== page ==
Amazon flavoured learning services +
The Millennials strike back
Amazon flavoured learning services
Just at the end of November this year, Amazon snuck out a bunch of new Web-service technology?announcements?of potential interest to Education. There were some useful tools like?Transcribe, an automatic speech translation service which we can embed into your learning environment to make your videos more accessible. Another tool is?Translate?which can be used to batch translate large volumes of text efficiently, to handle tasks like localising content for international students for example.
The ones that really interested me however were:
- SageMaker?is a way to deploy different machine learning models at scale. It includes the ten most common machine learning algorithms including Google?s TensorFlow algorithm. Connect it to your training data, and select and optimise the best algorithm and framework for your subject area application. Moodle?s new Inspire functionality uses TensorFlow to deliver its new student analytic and completion predictions.
- Rekognition?is a video analysis service that can amongst other things, detect and recognize faces in live streams. It returns specific labels of activities, people and faces, and objects with time stamps so you can easily locate the scene. Perhaps it could be added to the quiz plugin of your learning management system, to auto-mark student supplied videos for some assessed task.
- Comprehend?is a natural language processing service that uses machine learning to analyse text. It can identify the language of the text, extracts key phrases, places, people, nouns, or events, understands sentiment about subjects, and identifies the main topics from a library of documents. How long will it be before its applied to auto-marking student essay responses in volume?
All of these new machine-learning technologies need to be trained with a reasonable amount of real data. Having your learning materials held in a semantic content domain which you can Translate and apply Comprehend to is a useful start. Gathering your own student response data to apply SageMaker and Rekognition to is at least something to consider researching. Giving it all away to a third-party online program manager, or a proprietary learning management system provider at this early stage of its potential use, is something to guard against.
The Millennials strike back
We frequently get questioned as to why students might want to read textbooks anymore. The logic usually goes something like this:
“most students today are Millennials (born between late 1980?s and early 2000?s); they prefer videos to reading, and have short attention spans directed by digital devices. Therefore, we should video our lectures and publish those in small chunks instead of textbook based courses that require extensive old-fashioned reading”.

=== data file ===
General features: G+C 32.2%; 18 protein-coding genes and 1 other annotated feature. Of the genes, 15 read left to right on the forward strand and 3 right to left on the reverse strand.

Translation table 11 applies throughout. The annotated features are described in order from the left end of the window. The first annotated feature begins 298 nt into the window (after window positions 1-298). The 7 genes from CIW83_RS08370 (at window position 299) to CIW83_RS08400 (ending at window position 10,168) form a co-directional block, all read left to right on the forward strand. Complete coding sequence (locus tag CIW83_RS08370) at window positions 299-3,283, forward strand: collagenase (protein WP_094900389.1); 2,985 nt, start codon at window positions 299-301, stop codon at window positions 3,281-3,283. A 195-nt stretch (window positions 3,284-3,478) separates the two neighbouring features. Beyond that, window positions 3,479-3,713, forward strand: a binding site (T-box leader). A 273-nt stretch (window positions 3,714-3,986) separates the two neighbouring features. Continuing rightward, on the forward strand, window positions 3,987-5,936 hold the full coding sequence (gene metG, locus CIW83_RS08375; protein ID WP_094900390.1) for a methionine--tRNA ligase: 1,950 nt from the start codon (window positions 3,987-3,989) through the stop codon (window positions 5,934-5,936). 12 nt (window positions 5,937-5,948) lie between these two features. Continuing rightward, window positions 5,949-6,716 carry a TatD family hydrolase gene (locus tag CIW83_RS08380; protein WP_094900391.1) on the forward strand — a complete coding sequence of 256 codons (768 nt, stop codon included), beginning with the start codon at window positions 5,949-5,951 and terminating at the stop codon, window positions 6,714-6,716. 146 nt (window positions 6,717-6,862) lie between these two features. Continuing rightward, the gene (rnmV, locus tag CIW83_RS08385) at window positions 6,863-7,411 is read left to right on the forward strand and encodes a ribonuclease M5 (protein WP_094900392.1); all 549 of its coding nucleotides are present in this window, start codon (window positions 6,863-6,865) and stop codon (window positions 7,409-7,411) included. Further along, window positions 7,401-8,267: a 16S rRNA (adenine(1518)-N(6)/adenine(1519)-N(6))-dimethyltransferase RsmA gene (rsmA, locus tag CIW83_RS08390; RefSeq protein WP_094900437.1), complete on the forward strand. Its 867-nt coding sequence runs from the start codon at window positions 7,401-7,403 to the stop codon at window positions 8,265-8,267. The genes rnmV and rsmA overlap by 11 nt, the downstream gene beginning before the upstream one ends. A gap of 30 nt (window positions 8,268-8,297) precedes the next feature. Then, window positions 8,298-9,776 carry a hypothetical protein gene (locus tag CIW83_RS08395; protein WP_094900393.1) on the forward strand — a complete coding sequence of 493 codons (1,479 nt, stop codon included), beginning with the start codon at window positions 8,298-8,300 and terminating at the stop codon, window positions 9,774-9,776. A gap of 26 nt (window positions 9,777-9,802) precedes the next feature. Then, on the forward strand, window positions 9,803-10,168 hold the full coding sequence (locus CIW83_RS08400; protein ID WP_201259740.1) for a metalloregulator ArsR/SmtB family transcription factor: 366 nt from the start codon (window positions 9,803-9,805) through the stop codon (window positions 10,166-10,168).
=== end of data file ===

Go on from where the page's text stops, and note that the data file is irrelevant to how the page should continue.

It was therefore somewhat refreshing to read Dora Gao?s recent short piece in Harvard Business Publishing Corporate Learning blog (November 30, 2017) entitled ?Millenials don’t want everything in video!”
For me the highlights of this piece were:
- If content is strong, engaging, and relevant to the learner, people will make time for it.
- What learners ultimately want is choice, variety, quality, and relevance. That can take many forms and doesn?t have to be all fun and games.
- Sometimes a short piece of text is faster and easier to get through than a five-minute video.
- A holistic content approach better meets the full needs of today?s learners.
Happy new year.
Managing Director, CAPDM Ltd.
About the author
Martin Smith MSc is a core founder and managing director of CAPDM Ltd. A software engineer by trade, during the 1990’s he was product development manager for Office Workstations Limited and GUIDE 3 – the first commercial hypertext product. He worked for OWL International Inc in Seattle as an electronic publishing solutions consultant, responsible for the specification and implementation of electronic publishing solutions for Ford, GEAE and the US Navy. Through CAPDM, Martin has been applying open-standards based single-source publishing technologies to higher education for 25+ years, and has influenced the development of some of the most successful online distance learning programs operating today.
CAPDM Case Study
The World’s largest online MBA?
CAPDM Case Study
A decade of single-source publishing
London Institute of Banking & Finance
How we helped LIBF to become one of the best providers of banking/finance degrees among specialist universities & alternative higher education institutions.
This newsletter was originally sent by CAPDM Ltd. on the 19. December 2017.